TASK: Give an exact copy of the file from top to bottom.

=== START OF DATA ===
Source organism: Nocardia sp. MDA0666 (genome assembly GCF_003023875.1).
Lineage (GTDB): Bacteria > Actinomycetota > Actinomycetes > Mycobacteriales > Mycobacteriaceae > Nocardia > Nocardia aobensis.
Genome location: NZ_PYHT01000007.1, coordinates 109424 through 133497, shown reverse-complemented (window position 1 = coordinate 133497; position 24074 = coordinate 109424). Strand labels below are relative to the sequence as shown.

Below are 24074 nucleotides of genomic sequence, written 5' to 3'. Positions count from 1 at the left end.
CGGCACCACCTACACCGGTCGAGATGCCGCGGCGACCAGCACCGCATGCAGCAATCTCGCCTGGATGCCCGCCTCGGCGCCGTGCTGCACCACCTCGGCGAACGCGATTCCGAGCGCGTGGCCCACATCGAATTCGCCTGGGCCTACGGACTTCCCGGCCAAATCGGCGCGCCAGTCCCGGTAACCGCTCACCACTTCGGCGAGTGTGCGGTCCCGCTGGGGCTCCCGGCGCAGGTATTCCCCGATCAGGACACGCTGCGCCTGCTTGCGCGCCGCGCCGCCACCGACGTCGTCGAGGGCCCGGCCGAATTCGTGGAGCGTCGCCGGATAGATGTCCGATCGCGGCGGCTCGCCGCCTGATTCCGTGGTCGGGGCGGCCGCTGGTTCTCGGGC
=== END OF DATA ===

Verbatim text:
Source organism: Nocardia sp. MDA0666 (genome assembly GCF_003023875.1).
Lineage (GTDB): Bacteria > Actinomycetota > Actinomycetes > Mycobacteriales > Mycobacteriaceae > Nocardia > Nocardia aobensis.
Genome location: NZ_PYHT01000007.1, coordinates 109424 through 133497, shown reverse-complemented (window position 1 = coordinate 133497; position 24074 = coordinate 109424). Strand labels below are relative to the sequence as shown.

Below are 24074 nucleotides of genomic sequence, written 5' to 3'. Positions count from 1 at the left end.
CGGCACCACCTACACCGGTCGAGATGCCGCGGCGACCAGCACCGCATGCAGCAATCTCGCCTGGATGCCCGCCTCGGCGCCGTGCTGCACCACCTCGGCGAACGCGATTCCGAGCGCGTGGCCCACATCGAATTCGCCTGGGCCTACGGACTTCCCGGCCAAATCGGCGCGCCAGTCCCGGTAACCGCTCACCACTTCGGCGAGTGTGCGGTCCCGCTGGGGCTCCCGGCGCAGGTATTCCCCGATCAGGACACGCTGCGCCTGCTTGCGCGCCGCGCCGCCACCGACGTCGTCGAGGGCCCGGCCGAATTCGTGGAGCGTCGCCGGATAGATGTCCGATCGCGGCGGCTCGCCGCCTGATTCCGTGGTCGGGGCGGCCGCTGGTTCTCGGGC